The Big Move Part III: Resignation

Part I and Part II if you’re interested.

Cat wrangling, much like ballet, is simultaneously an art and a sport. It leaves you breathless as well as creatively drained. On the morning we were to finally leave, the Thursday after Valentine’s Day and a day behind schedule, our furry children had to be put in cat carriers to be transported for the long drive. This is that story.

We rose on moving day at about 4am. There was, of course, more work to do because moving is interminable. In fact, I believe a shadow of myself still haunts my old house, forever carrying boxes from one room to another, lingering in doorways and sighing mournfully over dust. We loaded the bed, frame, and headboard into the truck, Husband packed away what little food we had left, and I did a final sweep for things we may have missed. I attempted to ignore the fact that this was likely the last time I would ever be in that house. You see, I loved that house. I knew it was to be our home based on pictures alone. I frequently hugged the house, I loved it so much. So I focused on just getting the work done, powering through, but then I broke the seal.

Let me take you on a little side journey, Dear Reader. Husband and I used to have two cars, one of which was a Dodge Stratus. It was a little, navy, two-door, rusted, low-riding piece of shit that we acquired after my Chevy Tracker was totaled (notice the very purposeful passive voice here) back in 2010. I resented the Stratus for two reasons: it replaced the car that had been the love of my life up until then, and it was so goddamned low to the ground that me and my broken pelvis could barely get in and out of it. Also, I had zero say in picking it out which was pretty fucking annoying, but that was eight years ago, so maybe I should get the fuck over that.

Anyway, that car took Husband, when he was still just Boyfriend, Bart and Di, and me all the way from Ohio to Florida with all our belongings crammed into it. Despite the ire I held for it, I came to love that car so much that when we donated it because it wasn’t even worth selling in 2016, I cried big, fat tears on multiple occasions. You might be noticing a pattern here, but I actually felt bad for the car. Guilty for abandoning it. Why do I tell you about that car? Because I hung from the rear-view mirror a little sachet for good luck and safe travels (side note: I’m a witch, don’t worry about it), and when we got rid of the car, I removed the sachet with those big, fat tears pouring down my face, and instead hung it around the house’s door handle for the same purpose: to protect us whenever we crossed the threshold.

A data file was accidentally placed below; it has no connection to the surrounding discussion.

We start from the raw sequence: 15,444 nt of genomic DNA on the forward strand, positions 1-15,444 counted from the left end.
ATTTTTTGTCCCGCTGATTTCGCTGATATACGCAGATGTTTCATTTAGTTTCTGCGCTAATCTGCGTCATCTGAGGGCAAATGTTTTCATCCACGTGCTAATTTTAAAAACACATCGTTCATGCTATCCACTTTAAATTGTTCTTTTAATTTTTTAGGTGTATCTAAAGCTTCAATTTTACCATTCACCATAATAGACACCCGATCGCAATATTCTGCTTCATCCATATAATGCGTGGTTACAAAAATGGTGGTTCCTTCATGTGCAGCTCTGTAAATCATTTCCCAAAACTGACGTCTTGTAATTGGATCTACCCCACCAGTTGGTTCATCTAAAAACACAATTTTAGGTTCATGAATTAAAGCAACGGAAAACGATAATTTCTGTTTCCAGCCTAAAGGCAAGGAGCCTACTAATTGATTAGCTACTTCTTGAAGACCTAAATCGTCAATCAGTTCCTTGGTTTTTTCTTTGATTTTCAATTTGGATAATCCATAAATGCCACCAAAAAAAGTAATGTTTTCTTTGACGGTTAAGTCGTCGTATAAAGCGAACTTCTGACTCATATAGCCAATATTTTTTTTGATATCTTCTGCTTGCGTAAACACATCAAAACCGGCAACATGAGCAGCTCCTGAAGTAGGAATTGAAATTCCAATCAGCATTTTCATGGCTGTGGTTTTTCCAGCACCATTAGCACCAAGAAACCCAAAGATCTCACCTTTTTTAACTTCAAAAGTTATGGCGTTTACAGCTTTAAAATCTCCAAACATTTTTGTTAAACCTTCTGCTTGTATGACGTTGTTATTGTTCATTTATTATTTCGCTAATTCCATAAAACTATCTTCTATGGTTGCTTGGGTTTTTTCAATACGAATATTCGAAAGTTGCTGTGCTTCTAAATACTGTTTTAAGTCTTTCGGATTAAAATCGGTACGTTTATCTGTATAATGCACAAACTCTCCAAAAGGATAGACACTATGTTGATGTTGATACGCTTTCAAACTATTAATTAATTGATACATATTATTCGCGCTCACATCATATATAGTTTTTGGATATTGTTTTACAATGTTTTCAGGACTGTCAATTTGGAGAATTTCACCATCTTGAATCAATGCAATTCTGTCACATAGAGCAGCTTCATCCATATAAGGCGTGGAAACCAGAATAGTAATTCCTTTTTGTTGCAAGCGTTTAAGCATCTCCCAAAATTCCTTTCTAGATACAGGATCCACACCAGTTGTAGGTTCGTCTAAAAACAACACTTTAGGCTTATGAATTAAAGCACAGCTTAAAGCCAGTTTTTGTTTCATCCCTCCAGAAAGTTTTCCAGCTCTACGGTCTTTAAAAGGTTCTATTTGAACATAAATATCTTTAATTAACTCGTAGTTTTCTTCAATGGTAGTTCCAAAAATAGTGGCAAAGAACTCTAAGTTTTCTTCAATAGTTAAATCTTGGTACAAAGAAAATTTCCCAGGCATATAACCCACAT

So as you can imagine, removing the sachet from the handle not only made me sad to leave the house, but brought up all the sad memories of abandoning the car. And now I was abandoning the house. The sink had been right for breaking all along. Blubbering notwithstanding, I tried to just hold it in and move on. I asked Husband to get my wooden turtle wind chime down from the front entryway, but my voice cracked with the question, and all I could do was point and sob. So this wasn’t a great set up for what we has to do next which was the aforementioned cat wrangling.

Rutherford, the baby, was first. I threw a toy into the car carrier and he bounded in after it. The mistake here was choosing a jingly ball as that toy that I would then have to listen to for the next eight hours. Next, we got Bart. Bart is an old soul, and I’m pretty convinced he understands human speak in the way that dogs do: he doesn’t know what you’re saying, but he knows you’re trying to convey something, and he desperately wants to make you happy. I asked him to get in the carrier and though he hesitated, when we made eye contact, and I said “Please?” he could read the exhaustion and brokenness in my soul, and instead of using it against me like his brother would, he relented and climbed inside and laid down because he is forever the goodest boy.

Then came Di. Unlike Rutherford who is evil but stupid, I’m pretty sure Di means well, but unlike Bart who wants to please you, Di is significantly more interested in his own security. Throughout the moving process Rutherford wanted to play and Bart just wanted attention, but Di, the smartest of the bunch, knew the horrors that were to come, and immediately holed himself up under the kitchen sink. After 48 hours of packing, moving, loading, bruising, worrying, complaining, barely eating, and crying, it’s hard to have patience with a dumb beast who doesn’t know what’s best for it. Like, seriously, bud, who’s going to feed you if you stay here alone? Who’s going to snuggle you? Who’s going to give you chicken? The ghost of me will be too busy feeling sorry for herself to do any of those things.

Husband tried first since Di loves him the most. He gently called to him, spoke in a quiet “it’s okay” voice, but to no avail. He looked at me and simply said, “I can’t do it.”

But I had this, mostly because I’m the one small enough to fit under the counter. I slid him out, all 19 of his nails (one is missing, that’s its own story) scraping across the wood, and put my body between him and where he had been. The carrier was waiting for him, and he howled “nooooo” in that horrifying way that only cats do. Once he was in the carrier, after a lot of heaving and reorganizing of limbs, my black leggings were white, and I was picking fur out of my teeth the next day, but I’d be damned if we were going to leave one of these fuckos behind.